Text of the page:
Uncorked Ventures Blog
It's been a long time coming, but anyone who has ever taken the drive into Malibu from downtown LA would expect that an AVA would be approved eventually. Finally, the Malibu AVA is here, but it isn't without complaints and issues, of course!
Hey, I'm Mark Aselstine with Uncorked Ventures.
I think the most interesting thing that's come across in the last day or two is down in LA, the city of Malibu has started to outlaw new grape plantings. That makes them unique in a couple of ways.
First, Malibu actually just gained its own AVA status in 2014, so there's kind of a 46-mile stretch of coastline that runs just south of Camarillo [SP] down, you know, if you know LA at all, from Canoga Park if you go straight west. You know, from a kind of sense-of-place perspective, quite clearly, you know, the coast in LA and Southern California is dramatically different weather-wise than it is inland.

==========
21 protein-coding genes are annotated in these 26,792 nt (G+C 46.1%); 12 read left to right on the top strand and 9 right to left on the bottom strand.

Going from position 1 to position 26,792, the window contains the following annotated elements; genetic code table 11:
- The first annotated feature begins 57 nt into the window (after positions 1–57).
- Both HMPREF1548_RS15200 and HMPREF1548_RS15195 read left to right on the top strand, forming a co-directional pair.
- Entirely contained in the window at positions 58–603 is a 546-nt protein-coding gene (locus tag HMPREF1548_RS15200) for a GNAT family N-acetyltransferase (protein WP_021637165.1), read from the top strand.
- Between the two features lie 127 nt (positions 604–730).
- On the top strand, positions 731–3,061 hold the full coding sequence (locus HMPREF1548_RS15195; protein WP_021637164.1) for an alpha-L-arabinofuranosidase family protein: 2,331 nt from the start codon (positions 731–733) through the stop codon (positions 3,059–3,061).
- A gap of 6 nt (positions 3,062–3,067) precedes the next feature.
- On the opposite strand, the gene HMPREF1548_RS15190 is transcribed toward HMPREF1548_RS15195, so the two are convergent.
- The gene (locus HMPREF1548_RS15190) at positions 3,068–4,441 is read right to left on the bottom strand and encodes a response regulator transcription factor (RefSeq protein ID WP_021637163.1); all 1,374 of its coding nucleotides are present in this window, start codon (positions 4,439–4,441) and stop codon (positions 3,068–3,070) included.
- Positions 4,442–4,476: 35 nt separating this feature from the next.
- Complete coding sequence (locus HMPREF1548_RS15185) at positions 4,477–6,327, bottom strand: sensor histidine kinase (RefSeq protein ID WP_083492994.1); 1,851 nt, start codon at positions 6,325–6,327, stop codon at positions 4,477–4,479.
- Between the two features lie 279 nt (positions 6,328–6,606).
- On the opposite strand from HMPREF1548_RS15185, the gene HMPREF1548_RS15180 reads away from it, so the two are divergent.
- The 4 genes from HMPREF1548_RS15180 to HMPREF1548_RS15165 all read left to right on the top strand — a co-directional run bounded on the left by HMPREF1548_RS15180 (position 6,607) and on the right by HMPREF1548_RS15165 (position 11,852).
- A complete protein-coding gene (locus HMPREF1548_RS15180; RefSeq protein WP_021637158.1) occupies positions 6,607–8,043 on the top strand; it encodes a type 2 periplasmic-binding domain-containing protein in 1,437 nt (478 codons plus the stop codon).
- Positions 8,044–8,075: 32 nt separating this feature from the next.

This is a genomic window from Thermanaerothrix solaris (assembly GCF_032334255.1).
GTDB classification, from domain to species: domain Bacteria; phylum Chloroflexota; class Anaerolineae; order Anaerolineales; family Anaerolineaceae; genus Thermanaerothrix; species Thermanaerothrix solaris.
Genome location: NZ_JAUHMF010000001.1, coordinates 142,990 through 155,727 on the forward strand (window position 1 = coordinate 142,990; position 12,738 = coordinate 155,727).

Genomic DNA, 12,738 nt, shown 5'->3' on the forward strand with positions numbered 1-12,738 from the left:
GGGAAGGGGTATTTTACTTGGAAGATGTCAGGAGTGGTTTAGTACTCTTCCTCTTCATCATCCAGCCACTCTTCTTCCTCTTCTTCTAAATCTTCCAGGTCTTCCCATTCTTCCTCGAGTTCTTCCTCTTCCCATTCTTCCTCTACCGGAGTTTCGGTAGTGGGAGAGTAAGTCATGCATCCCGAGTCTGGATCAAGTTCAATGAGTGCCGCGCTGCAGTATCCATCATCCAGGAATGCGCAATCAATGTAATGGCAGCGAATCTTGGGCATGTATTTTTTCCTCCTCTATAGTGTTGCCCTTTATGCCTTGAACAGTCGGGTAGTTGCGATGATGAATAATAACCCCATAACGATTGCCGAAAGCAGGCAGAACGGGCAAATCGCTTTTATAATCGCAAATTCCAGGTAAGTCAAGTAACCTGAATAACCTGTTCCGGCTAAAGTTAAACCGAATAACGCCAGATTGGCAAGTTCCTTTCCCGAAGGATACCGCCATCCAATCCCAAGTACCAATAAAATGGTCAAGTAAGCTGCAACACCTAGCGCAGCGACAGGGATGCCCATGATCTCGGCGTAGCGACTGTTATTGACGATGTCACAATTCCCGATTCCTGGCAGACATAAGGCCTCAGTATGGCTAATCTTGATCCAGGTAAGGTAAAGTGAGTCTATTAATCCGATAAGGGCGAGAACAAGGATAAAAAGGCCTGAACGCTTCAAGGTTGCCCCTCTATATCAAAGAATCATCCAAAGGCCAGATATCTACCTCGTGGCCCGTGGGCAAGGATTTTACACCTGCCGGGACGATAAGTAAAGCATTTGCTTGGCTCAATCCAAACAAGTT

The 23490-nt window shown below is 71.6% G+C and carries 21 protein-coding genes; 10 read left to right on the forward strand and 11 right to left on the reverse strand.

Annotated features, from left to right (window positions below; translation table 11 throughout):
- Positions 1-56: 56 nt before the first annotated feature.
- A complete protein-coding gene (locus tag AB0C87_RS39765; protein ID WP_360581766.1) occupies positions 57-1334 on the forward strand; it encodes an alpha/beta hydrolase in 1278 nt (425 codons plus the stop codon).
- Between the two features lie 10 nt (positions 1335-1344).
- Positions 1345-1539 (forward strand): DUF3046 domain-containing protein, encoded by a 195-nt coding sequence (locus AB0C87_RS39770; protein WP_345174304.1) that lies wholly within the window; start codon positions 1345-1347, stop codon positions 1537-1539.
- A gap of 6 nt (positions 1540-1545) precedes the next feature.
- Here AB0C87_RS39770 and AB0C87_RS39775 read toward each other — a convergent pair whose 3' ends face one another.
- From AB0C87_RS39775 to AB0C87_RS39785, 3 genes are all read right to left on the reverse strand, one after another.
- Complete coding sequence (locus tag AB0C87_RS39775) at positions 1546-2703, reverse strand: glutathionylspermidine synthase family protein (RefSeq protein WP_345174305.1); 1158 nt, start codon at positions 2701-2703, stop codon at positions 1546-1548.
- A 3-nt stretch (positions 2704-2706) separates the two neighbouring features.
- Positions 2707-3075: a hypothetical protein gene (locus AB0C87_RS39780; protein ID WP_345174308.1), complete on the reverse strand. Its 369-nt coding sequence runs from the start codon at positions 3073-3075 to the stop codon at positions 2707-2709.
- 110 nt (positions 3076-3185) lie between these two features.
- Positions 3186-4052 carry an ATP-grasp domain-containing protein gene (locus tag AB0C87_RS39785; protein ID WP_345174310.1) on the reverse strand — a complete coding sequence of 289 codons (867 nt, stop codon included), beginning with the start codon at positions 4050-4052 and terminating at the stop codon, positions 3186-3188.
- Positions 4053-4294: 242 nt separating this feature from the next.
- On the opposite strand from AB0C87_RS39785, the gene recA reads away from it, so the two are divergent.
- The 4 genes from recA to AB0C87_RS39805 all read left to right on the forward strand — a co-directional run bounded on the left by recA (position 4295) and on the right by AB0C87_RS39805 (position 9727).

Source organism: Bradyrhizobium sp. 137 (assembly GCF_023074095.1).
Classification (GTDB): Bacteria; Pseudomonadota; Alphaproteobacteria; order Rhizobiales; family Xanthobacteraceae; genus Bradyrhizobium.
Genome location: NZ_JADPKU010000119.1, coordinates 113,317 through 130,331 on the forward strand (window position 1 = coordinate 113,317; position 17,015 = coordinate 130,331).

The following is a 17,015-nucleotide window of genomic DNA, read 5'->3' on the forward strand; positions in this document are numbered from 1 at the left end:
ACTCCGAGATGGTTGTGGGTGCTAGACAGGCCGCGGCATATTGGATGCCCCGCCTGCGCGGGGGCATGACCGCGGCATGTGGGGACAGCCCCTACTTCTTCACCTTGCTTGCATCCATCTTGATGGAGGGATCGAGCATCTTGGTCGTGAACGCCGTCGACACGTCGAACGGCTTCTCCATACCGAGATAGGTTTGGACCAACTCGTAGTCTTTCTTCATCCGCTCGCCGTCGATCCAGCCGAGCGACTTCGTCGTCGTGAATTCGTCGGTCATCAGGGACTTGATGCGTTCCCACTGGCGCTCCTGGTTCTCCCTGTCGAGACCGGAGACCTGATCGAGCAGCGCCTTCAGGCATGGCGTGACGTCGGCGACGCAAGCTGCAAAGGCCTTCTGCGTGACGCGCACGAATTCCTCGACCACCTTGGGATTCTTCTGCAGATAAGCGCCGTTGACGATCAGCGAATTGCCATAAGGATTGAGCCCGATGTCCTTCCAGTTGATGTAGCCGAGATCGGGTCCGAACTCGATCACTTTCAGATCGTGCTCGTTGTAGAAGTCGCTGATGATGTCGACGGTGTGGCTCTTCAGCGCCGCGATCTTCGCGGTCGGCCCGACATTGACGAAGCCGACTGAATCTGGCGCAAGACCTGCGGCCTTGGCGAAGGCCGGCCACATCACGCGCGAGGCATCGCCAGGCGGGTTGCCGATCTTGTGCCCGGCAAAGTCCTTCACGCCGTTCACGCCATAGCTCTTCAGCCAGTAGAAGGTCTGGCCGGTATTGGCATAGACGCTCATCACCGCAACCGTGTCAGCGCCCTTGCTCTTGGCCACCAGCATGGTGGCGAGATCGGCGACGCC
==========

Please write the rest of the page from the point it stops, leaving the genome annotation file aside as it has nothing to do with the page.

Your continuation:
But you know, this is another off-shoot of the California drought. The wine growers are going to fight it. They're going to fight it tooth-and-nail, actually, because, in essence, you're allowed to plant any type of fruit or vegetable you want, water it as much as you want, but you can't even have a grape vine kind of growing on the side of the house if you like what it looks like.
So that's kind of what's happening in Malibu. It's kind of battle number 35 or whatever it is and kind of California drought issues, but I think that eventually over the long term, you'll see a Malibu AVA which is going to slightly take advantage of the fact if you were to poll people in the United States and probably elsewhere around the world, Malibu is a familiar name.